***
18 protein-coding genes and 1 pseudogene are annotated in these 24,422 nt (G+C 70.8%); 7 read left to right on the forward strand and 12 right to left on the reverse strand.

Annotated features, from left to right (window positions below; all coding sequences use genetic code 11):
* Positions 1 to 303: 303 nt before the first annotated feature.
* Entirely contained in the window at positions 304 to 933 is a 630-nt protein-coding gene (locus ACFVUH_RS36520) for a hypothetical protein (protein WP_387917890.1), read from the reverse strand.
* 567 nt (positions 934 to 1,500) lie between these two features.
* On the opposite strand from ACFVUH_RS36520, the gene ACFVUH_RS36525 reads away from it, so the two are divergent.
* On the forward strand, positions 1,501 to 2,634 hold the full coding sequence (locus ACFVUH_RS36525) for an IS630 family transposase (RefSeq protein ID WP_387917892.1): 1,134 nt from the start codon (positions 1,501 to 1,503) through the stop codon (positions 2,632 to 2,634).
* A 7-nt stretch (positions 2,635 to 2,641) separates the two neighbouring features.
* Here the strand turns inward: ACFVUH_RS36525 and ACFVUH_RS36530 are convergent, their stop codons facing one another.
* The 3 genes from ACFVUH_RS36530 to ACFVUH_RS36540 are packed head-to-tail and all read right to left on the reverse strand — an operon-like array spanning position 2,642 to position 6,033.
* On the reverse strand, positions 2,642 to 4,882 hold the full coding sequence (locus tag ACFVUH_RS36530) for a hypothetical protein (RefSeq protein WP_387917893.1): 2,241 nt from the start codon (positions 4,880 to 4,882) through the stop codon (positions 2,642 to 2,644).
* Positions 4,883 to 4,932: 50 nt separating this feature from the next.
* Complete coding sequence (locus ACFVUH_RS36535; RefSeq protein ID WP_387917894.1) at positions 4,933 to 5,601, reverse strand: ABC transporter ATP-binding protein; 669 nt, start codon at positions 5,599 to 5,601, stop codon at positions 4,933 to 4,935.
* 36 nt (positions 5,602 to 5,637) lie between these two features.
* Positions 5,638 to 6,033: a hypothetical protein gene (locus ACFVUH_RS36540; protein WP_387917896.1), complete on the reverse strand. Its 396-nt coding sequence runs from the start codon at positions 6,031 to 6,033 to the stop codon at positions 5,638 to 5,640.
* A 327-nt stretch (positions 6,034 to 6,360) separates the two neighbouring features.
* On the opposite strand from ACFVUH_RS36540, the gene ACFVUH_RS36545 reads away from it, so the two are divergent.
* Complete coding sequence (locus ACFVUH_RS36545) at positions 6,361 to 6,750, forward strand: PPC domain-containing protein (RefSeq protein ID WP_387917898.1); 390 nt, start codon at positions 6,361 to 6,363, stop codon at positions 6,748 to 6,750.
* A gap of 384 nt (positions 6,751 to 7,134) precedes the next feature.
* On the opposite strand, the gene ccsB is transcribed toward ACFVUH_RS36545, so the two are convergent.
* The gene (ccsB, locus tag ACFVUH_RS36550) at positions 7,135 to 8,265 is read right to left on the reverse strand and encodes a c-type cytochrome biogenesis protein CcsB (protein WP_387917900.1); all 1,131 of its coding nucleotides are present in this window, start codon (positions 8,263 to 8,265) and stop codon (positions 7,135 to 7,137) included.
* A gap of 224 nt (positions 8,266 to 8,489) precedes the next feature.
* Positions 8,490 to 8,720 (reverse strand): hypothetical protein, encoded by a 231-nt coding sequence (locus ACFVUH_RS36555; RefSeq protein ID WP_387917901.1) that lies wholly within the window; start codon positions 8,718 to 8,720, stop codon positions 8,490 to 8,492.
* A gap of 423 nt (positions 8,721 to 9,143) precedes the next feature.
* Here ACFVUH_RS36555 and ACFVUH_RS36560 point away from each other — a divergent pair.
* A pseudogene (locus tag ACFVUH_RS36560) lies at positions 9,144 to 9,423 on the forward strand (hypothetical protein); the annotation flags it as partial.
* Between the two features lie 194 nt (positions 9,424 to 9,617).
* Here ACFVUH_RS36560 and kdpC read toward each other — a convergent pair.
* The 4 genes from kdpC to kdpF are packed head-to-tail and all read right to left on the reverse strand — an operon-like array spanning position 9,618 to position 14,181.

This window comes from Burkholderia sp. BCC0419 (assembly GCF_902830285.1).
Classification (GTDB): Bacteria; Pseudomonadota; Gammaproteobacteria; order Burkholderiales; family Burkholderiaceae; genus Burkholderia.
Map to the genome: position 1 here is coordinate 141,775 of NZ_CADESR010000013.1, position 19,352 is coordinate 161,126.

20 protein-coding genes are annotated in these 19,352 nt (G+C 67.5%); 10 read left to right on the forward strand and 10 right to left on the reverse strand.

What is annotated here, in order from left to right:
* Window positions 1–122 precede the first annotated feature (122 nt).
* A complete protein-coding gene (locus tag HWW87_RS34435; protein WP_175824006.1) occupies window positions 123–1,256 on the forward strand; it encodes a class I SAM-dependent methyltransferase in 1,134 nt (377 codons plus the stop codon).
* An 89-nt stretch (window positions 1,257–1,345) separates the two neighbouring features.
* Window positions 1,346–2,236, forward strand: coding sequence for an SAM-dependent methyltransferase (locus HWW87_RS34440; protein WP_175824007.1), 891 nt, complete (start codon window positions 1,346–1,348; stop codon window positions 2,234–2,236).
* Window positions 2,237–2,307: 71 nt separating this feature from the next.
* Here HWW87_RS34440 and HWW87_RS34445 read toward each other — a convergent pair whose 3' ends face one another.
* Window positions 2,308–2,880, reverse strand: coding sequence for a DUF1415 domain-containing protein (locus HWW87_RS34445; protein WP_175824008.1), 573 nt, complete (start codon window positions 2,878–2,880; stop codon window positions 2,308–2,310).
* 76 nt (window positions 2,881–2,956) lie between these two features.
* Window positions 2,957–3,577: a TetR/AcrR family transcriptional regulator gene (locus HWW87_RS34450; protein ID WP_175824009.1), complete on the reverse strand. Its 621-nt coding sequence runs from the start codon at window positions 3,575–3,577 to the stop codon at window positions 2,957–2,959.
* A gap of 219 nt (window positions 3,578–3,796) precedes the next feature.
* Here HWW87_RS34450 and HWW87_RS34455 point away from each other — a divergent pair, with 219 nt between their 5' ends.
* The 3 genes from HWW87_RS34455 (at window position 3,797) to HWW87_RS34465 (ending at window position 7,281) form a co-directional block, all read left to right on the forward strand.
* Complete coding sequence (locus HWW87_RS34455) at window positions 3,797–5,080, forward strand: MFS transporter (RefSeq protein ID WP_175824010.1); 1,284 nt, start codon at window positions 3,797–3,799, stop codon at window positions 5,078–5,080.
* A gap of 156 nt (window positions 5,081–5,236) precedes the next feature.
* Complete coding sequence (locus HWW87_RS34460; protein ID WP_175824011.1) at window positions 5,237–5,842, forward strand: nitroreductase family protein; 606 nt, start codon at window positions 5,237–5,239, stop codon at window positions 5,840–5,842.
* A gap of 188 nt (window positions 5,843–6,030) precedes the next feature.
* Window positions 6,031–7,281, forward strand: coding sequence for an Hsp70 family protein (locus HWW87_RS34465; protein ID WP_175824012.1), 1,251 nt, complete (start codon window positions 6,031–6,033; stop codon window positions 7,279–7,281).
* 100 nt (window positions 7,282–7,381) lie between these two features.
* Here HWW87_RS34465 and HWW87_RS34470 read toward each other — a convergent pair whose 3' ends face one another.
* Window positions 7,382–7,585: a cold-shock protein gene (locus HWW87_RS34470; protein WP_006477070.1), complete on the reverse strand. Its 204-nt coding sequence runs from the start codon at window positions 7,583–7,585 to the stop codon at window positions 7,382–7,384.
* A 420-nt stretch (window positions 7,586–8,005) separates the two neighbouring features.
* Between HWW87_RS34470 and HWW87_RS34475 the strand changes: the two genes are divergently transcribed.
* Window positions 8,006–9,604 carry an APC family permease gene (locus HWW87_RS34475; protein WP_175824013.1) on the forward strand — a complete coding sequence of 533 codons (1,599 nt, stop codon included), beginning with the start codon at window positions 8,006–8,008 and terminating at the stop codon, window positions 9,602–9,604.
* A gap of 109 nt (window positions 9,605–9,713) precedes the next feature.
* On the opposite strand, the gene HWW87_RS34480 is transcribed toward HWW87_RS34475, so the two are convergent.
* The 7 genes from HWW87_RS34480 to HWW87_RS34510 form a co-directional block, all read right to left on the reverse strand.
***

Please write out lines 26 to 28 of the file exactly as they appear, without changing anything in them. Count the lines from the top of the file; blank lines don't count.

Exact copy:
* A pseudogene (locus tag ACFVUH_RS36560) lies at positions 9,144 to 9,423 on the forward strand (hypothetical protein); the annotation flags it as partial.
* Between the two features lie 194 nt (positions 9,424 to 9,617).
* Here ACFVUH_RS36560 and kdpC read toward each other — a convergent pair.